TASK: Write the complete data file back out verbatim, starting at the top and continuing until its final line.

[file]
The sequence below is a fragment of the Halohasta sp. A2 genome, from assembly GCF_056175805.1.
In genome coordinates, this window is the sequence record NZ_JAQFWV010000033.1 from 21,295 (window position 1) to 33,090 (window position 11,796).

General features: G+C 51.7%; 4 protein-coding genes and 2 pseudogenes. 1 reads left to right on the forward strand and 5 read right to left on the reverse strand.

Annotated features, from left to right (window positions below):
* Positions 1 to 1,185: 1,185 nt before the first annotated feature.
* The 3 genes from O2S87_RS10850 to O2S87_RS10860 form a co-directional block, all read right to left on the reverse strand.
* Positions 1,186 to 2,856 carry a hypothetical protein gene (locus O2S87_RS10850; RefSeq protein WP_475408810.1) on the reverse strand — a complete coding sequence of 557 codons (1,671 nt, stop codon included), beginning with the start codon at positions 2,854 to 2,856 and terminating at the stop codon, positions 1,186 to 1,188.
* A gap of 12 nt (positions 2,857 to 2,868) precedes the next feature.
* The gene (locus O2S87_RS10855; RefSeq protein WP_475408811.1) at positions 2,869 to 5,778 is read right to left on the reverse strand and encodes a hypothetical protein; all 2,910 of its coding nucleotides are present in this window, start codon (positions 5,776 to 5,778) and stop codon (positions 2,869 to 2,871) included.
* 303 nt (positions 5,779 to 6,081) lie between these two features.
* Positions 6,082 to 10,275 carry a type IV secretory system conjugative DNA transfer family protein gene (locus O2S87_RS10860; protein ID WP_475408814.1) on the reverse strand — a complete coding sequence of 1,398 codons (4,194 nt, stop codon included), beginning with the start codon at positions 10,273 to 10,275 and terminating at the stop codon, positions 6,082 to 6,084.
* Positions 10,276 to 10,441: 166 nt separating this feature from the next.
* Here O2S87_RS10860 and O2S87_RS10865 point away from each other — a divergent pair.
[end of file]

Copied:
The sequence below is a fragment of the Halohasta sp. A2 genome, from assembly GCF_056175805.1.
In genome coordinates, this window is the sequence record NZ_JAQFWV010000033.1 from 21,295 (window position 1) to 33,090 (window position 11,796).

General features: G+C 51.7%; 4 protein-coding genes and 2 pseudogenes. 1 reads left to right on the forward strand and 5 read right to left on the reverse strand.

Annotated features, from left to right (window positions below):
* Positions 1 to 1,185: 1,185 nt before the first annotated feature.
* The 3 genes from O2S87_RS10850 to O2S87_RS10860 form a co-directional block, all read right to left on the reverse strand.
* Positions 1,186 to 2,856 carry a hypothetical protein gene (locus O2S87_RS10850; RefSeq protein WP_475408810.1) on the reverse strand — a complete coding sequence of 557 codons (1,671 nt, stop codon included), beginning with the start codon at positions 2,854 to 2,856 and terminating at the stop codon, positions 1,186 to 1,188.
* A gap of 12 nt (positions 2,857 to 2,868) precedes the next feature.
* The gene (locus O2S87_RS10855; RefSeq protein WP_475408811.1) at positions 2,869 to 5,778 is read right to left on the reverse strand and encodes a hypothetical protein; all 2,910 of its coding nucleotides are present in this window, start codon (positions 5,776 to 5,778) and stop codon (positions 2,869 to 2,871) included.
* 303 nt (positions 5,779 to 6,081) lie between these two features.
* Positions 6,082 to 10,275 carry a type IV secretory system conjugative DNA transfer family protein gene (locus O2S87_RS10860; protein ID WP_475408814.1) on the reverse strand — a complete coding sequence of 1,398 codons (4,194 nt, stop codon included), beginning with the start codon at positions 10,273 to 10,275 and terminating at the stop codon, positions 6,082 to 6,084.
* Positions 10,276 to 10,441: 166 nt separating this feature from the next.
* Here O2S87_RS10860 and O2S87_RS10865 point away from each other — a divergent pair.